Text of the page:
Motifs constructed in the detective story were heavily influenced by traditional Chinese novels. In contrast to Western detective stories, the adultery and poetic justice motifs are more typical of fiction in the target culture. A prominent characterization is the depiction of baotan, the equivalent of detectives in Chinese, who clear up the case with rationale and scientific protocol. Motifs in the pseudotranslated political novel serve the purpose of revolution well. By accentuating the differences between the Han and the Manchu nationalities and the problem of racial extinction, the pseudotranslator managed to amplify the atmosphere of tension and anxiety amid society’s growing concerns over the subjugation of China. The motif of courageous women gives the impression that there is no excuse for not being ready and willing to sacrifice oneself for the sake of the revolution. The motif of tragic love in Zhou’s pseudotranslations, which concentrates on the conflicts between personal affection and patriotism, is different from that in his creations. Female characters in his pseudotranslations are a mixture of traditional images, especially concerning appearance and distinctness of personality. In contradistinction to female characters in his writings, women tend not to succumb to destiny and are endowed with features of modern women in his pseudotranslations.
The classification of pseudotranslational activism into transformative, reformative, redemptive, and alterative proves effective and yields some interesting results. Zhang Kunde, a reformative and alterative activist, was neither a radical revolutionist nor a protestor for governmental change. As a professional translator working in an avant-garde newspaper, he had to be responsible to his patrons, who were government officials and mild reformers. Therefore, his pseudotranslation did not intend to effect changes to the Manchu government. The pseudotranslation of the detective story in this study fulfilled the function of the newspaper, Shiwu bao, namely, to introduce Western ideas to enlighten the public. To make a living, Zhang did not have the strong urge to challenge the government. But his detective story did effect changes in the target literary polysystem. Being a radical revolutionary, Zhang Zhaotong is a transformative and reformative activist. He is an ardent advocate for violence against the Manchu government. At the same time, the themes that his stories campaigned for, such as gender equality and marriage freedom, challenged existing social norms and aimed at evoking changes in people’s minds. Zhou Shoujuan can be regarded as a reformative and alterative activist. His reformative activism is reflected in his tentative attempts to use first-person narrative in his pseudotranslation, which runs counter to the traditional narrative mode that prefers the third-person omniscient narration. Zhou also directly confronts some long-established social values in his pseudotranslations. Being a professional writer and translator, Zhou took economic benefits into consideration when pseudotranslating.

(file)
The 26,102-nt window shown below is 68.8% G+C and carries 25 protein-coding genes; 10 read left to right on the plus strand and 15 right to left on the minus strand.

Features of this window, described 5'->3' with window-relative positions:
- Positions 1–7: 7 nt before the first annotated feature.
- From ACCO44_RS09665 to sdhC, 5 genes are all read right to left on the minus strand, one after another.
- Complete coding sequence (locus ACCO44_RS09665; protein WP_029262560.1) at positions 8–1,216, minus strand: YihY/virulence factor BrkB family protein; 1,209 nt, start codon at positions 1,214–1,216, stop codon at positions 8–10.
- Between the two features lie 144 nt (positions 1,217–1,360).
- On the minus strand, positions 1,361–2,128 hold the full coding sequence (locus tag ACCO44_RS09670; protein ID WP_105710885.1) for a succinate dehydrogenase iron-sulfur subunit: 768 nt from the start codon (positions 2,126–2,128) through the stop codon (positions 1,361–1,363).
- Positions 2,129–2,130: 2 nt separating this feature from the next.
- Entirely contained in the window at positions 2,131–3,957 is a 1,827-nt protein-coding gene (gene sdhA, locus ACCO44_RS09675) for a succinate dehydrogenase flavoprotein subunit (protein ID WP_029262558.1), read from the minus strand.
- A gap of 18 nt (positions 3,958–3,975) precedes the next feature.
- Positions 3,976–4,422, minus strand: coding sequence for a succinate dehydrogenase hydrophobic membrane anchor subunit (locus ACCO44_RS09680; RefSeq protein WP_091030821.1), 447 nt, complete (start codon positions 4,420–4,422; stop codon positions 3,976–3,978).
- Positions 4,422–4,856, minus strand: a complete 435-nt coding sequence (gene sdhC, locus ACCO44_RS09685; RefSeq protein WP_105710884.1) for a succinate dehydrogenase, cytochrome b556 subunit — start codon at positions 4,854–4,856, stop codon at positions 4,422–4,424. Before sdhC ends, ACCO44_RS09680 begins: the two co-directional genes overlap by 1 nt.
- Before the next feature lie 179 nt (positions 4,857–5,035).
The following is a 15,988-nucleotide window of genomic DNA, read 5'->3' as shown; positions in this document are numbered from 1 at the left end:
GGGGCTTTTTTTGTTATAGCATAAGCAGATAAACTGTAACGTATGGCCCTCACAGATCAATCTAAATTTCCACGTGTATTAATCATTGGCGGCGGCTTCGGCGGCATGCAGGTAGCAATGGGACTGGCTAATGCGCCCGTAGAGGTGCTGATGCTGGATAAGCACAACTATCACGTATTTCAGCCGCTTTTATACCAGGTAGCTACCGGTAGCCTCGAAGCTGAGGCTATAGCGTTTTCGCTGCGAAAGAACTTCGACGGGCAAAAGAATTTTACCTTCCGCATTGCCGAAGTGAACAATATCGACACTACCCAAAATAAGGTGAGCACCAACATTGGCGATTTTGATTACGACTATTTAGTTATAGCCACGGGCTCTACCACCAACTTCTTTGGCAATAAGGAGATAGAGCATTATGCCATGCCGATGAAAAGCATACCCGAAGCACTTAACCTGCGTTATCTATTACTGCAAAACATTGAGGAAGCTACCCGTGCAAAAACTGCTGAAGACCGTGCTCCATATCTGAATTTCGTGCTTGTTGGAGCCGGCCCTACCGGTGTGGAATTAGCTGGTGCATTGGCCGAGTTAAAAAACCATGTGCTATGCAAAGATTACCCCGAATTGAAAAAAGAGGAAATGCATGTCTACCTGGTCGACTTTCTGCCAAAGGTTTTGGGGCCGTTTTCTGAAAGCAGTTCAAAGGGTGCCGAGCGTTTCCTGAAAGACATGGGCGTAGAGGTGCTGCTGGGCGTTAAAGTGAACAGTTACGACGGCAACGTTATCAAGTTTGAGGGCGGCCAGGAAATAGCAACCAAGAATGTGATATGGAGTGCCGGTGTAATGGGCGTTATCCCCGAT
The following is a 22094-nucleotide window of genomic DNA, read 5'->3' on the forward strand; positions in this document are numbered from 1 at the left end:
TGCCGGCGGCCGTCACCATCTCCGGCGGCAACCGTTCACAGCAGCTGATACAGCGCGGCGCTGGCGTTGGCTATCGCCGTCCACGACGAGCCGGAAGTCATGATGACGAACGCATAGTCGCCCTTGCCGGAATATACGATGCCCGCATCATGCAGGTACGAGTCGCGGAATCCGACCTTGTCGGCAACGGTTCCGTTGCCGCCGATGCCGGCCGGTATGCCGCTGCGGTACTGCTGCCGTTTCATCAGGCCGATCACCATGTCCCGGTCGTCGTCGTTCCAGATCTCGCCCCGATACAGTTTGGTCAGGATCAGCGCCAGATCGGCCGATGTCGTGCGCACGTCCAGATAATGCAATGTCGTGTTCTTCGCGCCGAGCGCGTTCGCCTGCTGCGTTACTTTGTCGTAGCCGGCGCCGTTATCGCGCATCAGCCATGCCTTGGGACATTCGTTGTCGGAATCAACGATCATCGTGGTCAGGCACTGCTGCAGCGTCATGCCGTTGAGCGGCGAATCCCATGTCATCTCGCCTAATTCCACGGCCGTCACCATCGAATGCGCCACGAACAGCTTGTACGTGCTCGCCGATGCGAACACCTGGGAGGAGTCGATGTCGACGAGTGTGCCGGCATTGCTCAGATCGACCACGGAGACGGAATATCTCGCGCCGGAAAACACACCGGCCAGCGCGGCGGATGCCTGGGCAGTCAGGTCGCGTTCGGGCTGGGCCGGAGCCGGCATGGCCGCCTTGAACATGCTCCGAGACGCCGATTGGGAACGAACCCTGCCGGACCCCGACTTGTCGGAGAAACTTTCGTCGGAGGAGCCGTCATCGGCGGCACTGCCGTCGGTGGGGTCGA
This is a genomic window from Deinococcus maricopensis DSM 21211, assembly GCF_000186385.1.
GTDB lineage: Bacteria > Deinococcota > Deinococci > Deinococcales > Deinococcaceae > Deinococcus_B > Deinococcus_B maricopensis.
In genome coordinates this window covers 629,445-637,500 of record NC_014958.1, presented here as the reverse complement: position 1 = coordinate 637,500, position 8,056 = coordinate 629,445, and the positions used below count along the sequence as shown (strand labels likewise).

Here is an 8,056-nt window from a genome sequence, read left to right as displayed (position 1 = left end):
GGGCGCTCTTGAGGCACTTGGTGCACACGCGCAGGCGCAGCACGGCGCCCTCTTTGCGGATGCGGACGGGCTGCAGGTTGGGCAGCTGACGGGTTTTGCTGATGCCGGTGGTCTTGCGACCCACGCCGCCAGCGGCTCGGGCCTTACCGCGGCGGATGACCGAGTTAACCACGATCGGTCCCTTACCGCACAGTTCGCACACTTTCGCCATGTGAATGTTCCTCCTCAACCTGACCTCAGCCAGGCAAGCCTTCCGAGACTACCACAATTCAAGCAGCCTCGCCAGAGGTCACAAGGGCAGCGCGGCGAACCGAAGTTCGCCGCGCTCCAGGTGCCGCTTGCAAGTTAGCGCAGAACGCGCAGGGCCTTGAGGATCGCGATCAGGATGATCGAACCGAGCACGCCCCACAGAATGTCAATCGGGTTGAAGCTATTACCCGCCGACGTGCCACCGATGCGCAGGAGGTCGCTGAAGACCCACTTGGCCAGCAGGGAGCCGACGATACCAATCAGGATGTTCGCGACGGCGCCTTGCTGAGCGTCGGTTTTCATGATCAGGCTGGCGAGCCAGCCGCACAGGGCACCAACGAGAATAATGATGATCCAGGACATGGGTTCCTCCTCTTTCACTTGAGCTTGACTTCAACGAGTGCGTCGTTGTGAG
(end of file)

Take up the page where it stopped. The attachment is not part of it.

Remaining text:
The significance of this study lies in multiple respects. First, it expands the scope of translation studies. The concept of translation should be approached from a more postpositivist perspective and it is not a defined process with a circumscribed domain.
Any preconceptions about translation, such as those views regarding translation as more or less a linguistic transference, should be taken with caution. Features of translation should be fully contextualized within a particular culture and at a particular time. Thus, what seemed an unusual phenomenon of pseudotranslation to modern scholars may be frequent occurrences at particular periods. Second, this study combines micro-analysis with macro-analysis to yield comprehensive and significant findings. Descriptive Translation Studies (DTS) regards translations as cultural facts which can be contextualized under specific historical circumstances. This macro-analysis will offer a panoramic view of texts. However, to obtain a systematic understanding of the subject matter as a reflection on the role of text and people in historical change, textual analysis is also needed. Theories from linguistics, literary studies, cultural studies and historical studies can be adopted to achieve the goals. Third, the study highlights the agency of pseudotranslators. Pseudotranslators investigated in the study use a full arsenal of literary techniques to effect changes in literary, social and even political domains. To strive for literary innovation, social reform or even radical political revolution, pseudotranslators take more proactive roles and are engaged in the process.